Caution: Road Ends

Post #1: Intro to Route 66

Will Rogers Highway, The Mother Road, Main Street America: whatever you want to call it, Route 66 was THE way to get around between Chicago to L.A. from the Roaring 20’s to the Eccentric 80s; 1985 to be precise, when the interstate system all but erased Route 66 from the road maps.

Today, some of the highway remains intact but much of it, if not most of it, has been overgrown, taken back by Mother Nature. Some parts of Route 66 have completely crumbled away, and nothing remains. Abandoned motels, gas stations, churches, homes, drive-ins, and even whole towns are scattered here and there around the once busy road, standing as a reminder of what once was; a relic of the past, of time gone by. Some of these places stand like time capsules just waiting to be opened. Time hasn’t been very kind to others.

This road, and some of these towns, witnessed hope, dreams, and struggles that burdened those who traveled through. The 1920s East Coasters from New York, Chicago, and Detroit left in droves toward the Golden Coast, seeking fame and fortune in this still relatively new industry of film-making. They came with dreams of acting in and/or producing “moving pictures” that would be seen all over the country. They wanted their name in lights.
After the crash of ’29 and the Dust Bowl, Depression era of the Dirty 30s, small towns, many of which struggled from the get-go, were bankrupted. Their residents (many of them being poor farmers and labor workers), with empty pockets and no longer a home to call their own, packed up everything they could carry and traveled Route 66 to bigger cities, especially newer cities in the West, in hopes of finding a job and a new life. These bigger cities showed promise, a lack of poverty, more companies to work for; everything that would draw people to it; people who had nothing to lose, but everything to gain.
The 40s that saw the trials and tribulations of World War 2; how many soldiers and sailors traveled this road to go from this military base to that military base? How many sweethearts traveled that road to see their soldier home on leave, or to be the first to greet their love when they came home from war?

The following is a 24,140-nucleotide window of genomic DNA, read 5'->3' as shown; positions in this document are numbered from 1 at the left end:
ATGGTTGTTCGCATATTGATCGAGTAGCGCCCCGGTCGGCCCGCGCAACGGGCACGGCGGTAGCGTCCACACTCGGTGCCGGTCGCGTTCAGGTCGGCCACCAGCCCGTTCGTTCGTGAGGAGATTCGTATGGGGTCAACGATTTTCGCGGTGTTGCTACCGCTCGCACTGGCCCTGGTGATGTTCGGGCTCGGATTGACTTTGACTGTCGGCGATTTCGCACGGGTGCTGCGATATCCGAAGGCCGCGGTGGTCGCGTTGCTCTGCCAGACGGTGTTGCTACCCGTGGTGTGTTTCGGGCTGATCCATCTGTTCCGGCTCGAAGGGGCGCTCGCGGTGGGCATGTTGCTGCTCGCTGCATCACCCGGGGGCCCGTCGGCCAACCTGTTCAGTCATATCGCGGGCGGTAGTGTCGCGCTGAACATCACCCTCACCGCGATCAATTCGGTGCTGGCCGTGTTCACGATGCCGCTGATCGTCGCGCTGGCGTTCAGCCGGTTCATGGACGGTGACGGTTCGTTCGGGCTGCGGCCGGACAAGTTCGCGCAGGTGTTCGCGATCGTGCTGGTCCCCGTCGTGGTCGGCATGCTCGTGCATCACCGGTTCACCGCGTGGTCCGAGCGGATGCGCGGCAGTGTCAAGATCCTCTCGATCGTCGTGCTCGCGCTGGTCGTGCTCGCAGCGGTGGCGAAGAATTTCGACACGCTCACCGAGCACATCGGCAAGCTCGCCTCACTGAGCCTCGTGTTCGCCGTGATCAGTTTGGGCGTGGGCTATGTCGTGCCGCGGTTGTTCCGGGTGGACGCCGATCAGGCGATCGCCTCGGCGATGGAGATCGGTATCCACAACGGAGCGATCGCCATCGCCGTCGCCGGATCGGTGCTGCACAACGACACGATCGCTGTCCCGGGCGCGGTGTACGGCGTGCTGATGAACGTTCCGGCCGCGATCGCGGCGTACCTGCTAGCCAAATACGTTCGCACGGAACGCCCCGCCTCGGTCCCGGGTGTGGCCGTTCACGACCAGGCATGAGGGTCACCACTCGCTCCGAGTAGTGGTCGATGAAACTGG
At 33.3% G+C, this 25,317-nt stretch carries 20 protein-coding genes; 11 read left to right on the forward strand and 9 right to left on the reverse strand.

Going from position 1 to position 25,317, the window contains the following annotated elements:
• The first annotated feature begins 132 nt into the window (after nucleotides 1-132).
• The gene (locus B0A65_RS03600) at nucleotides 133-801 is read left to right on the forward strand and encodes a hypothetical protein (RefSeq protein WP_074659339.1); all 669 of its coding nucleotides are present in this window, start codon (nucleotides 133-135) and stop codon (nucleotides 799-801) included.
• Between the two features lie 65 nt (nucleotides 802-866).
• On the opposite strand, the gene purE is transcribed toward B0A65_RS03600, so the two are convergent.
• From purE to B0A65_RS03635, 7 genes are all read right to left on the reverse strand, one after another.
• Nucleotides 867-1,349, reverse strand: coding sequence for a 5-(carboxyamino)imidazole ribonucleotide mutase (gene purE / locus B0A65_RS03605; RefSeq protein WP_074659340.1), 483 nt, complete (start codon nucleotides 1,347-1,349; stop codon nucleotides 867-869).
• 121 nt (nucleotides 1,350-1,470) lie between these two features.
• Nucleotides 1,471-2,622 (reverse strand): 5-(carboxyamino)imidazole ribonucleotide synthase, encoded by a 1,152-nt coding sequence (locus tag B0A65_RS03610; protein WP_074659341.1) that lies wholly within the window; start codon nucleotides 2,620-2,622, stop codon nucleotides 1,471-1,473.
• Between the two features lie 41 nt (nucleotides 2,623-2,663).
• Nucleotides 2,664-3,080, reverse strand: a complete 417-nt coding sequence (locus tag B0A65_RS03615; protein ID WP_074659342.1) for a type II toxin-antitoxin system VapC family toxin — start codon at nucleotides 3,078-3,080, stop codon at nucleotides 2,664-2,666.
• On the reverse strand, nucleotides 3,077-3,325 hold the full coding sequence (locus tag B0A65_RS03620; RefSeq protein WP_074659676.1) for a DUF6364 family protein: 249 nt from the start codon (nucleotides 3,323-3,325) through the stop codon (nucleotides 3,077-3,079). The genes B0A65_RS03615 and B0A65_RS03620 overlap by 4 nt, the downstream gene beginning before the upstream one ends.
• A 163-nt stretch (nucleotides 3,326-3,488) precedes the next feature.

The 50s see Route 66 loaded with racing Hot Rods of bright colors. Diners, Dives, and Drive-Ins were built along the road as an attraction to those traveling it. The 60s, 70s, and early 80’s; all these decades; all these travelers. Where were they going? Why were they going?

And now today. The once thriving businesses and towns that still remain are no more than dusty skeletons, covered over with graffiti, now only entertaining pigeons, rodents, and bugs of all kinds. But still you can feel the atmosphere from Route 66’s heyday. Some of the old road has been preserved by those who wish it to remain for them, and for their children and grandchildren to visit, and to keep alive the memory of those who traveled on that road. Thanks to their efforts, you can visit even abandoned segments of the road that haven’t yet been taken by time.
Stand on an abandoned portion of Route 66, and you can still sense the feelings of those travelers; those feelings of hope, desperation, thrill of adventure; whatever it was, whatever they felt, and be inspired by them. Like those who came before them traveling west on the Oregon Trail 80 years prior, those who traveled Route 66 never lost sight of what they wanted most when they finally arrived at their destination.
It’s a good reminder that we should do the same.



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